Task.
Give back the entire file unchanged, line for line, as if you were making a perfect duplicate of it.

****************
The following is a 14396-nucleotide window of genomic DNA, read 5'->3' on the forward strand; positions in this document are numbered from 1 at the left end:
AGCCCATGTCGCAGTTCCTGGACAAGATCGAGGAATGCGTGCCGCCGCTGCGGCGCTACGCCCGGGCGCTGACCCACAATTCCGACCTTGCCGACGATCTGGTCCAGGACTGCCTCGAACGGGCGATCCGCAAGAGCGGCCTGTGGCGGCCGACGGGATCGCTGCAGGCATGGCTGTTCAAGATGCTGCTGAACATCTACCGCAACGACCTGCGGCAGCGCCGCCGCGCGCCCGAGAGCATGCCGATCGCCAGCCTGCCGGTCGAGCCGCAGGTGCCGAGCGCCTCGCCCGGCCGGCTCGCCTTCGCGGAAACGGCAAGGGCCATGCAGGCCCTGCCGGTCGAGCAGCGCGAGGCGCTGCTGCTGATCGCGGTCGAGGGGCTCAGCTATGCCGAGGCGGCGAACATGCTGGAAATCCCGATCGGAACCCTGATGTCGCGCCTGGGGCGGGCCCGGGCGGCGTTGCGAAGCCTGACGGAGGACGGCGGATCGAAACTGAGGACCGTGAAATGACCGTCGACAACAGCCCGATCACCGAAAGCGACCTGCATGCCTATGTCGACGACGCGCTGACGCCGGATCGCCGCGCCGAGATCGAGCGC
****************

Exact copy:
The following is a 14396-nucleotide window of genomic DNA, read 5'->3' on the forward strand; positions in this document are numbered from 1 at the left end:
AGCCCATGTCGCAGTTCCTGGACAAGATCGAGGAATGCGTGCCGCCGCTGCGGCGCTACGCCCGGGCGCTGACCCACAATTCCGACCTTGCCGACGATCTGGTCCAGGACTGCCTCGAACGGGCGATCCGCAAGAGCGGCCTGTGGCGGCCGACGGGATCGCTGCAGGCATGGCTGTTCAAGATGCTGCTGAACATCTACCGCAACGACCTGCGGCAGCGCCGCCGCGCGCCCGAGAGCATGCCGATCGCCAGCCTGCCGGTCGAGCCGCAGGTGCCGAGCGCCTCGCCCGGCCGGCTCGCCTTCGCGGAAACGGCAAGGGCCATGCAGGCCCTGCCGGTCGAGCAGCGCGAGGCGCTGCTGCTGATCGCGGTCGAGGGGCTCAGCTATGCCGAGGCGGCGAACATGCTGGAAATCCCGATCGGAACCCTGATGTCGCGCCTGGGGCGGGCCCGGGCGGCGTTGCGAAGCCTGACGGAGGACGGCGGATCGAAACTGAGGACCGTGAAATGACCGTCGACAACAGCCCGATCACCGAAAGCGACCTGCATGCCTATGTCGACGACGCGCTGACGCCGGATCGCCGCGCCGAGATCGAGCGC